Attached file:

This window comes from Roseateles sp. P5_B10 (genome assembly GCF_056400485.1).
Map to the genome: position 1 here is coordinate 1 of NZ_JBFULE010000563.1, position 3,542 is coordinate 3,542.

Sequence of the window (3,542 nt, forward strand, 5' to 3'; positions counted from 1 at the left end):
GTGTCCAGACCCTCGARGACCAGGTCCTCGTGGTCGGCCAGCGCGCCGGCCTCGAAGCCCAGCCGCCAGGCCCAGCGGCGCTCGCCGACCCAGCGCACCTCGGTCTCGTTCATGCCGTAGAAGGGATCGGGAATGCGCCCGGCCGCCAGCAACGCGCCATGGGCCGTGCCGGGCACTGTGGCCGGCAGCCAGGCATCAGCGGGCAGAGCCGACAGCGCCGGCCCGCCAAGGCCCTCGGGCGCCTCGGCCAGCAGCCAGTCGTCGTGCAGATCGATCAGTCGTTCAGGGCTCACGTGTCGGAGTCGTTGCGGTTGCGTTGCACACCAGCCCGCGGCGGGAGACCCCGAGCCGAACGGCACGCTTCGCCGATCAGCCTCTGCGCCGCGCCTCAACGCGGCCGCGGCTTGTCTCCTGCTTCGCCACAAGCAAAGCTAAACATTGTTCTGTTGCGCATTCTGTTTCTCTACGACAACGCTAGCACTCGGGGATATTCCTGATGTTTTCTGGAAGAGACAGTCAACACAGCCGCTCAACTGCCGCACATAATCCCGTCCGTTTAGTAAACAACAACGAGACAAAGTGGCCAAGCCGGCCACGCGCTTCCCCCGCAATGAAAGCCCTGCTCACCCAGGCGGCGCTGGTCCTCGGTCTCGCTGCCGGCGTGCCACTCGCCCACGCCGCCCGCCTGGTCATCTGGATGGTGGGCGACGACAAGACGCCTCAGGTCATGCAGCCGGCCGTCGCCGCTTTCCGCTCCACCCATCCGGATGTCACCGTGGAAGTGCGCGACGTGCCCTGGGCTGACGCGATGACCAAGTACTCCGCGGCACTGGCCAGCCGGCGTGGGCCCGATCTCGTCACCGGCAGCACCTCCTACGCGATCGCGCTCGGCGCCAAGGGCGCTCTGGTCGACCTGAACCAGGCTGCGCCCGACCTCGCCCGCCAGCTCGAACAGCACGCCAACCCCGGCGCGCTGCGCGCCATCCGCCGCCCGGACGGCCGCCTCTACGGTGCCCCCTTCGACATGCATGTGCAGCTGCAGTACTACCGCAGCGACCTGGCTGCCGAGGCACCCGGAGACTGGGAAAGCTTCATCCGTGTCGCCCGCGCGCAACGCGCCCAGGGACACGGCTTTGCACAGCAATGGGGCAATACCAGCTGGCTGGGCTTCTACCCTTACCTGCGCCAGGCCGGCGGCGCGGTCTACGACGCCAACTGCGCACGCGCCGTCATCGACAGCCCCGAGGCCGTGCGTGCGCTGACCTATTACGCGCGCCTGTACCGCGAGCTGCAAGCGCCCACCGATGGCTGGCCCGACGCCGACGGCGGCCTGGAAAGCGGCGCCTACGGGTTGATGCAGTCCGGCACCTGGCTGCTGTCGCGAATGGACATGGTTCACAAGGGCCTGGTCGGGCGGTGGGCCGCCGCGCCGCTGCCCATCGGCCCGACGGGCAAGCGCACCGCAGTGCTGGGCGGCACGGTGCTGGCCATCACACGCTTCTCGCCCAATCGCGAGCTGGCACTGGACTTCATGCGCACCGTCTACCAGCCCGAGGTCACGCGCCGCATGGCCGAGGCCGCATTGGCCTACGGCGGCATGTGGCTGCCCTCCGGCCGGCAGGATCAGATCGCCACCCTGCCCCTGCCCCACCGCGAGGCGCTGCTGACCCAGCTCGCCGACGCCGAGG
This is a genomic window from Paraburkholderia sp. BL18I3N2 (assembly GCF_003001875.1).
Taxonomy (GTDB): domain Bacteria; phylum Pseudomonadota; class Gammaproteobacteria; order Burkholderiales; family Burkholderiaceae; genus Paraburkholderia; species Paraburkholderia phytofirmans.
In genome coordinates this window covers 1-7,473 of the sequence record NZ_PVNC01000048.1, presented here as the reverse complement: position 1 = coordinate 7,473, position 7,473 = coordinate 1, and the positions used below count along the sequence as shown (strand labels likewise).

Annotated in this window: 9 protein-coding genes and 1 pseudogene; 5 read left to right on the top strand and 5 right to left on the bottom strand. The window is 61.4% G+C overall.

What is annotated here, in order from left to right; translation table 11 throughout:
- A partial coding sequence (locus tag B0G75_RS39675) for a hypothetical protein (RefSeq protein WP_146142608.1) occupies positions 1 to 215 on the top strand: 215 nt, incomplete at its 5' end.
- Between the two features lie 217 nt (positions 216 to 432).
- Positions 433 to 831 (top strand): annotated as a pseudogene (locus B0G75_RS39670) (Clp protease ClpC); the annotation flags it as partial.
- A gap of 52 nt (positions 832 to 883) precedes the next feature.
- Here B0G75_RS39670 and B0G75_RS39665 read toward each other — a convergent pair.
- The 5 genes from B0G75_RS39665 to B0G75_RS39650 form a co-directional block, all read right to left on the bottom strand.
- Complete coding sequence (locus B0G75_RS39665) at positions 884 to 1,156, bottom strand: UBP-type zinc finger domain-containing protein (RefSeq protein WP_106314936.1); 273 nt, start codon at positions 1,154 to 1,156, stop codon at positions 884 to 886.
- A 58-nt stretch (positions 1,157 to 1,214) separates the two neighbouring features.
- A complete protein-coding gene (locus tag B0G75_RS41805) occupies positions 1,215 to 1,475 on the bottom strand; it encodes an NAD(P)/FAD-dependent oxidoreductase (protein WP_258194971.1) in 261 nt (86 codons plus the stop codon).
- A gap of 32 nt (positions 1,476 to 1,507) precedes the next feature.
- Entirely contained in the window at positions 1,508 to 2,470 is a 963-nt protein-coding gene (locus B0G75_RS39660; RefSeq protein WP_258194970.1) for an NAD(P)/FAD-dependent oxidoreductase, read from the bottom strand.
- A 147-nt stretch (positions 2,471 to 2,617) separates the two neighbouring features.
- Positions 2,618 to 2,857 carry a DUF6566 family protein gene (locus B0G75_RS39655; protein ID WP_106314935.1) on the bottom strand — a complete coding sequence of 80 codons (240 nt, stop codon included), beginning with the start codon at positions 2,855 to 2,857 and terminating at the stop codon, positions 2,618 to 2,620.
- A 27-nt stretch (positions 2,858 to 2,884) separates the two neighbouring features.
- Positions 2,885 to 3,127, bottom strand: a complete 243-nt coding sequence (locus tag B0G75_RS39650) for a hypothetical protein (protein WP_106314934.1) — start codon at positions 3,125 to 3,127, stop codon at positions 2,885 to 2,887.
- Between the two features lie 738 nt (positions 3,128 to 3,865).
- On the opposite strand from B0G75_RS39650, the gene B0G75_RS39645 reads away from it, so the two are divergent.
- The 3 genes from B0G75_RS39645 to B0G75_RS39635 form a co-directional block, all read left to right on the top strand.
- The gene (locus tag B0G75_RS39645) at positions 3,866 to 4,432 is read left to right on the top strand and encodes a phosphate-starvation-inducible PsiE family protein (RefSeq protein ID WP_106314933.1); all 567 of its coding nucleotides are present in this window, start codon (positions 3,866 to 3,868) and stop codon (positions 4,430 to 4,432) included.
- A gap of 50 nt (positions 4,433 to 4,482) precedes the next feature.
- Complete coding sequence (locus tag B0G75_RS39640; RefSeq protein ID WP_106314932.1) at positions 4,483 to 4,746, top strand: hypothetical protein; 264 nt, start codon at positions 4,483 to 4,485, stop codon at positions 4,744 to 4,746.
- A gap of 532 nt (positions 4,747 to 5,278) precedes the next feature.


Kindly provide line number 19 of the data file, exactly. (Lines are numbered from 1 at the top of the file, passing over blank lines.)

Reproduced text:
- A gap of 32 nt (positions 1,476 to 1,507) precedes the next feature.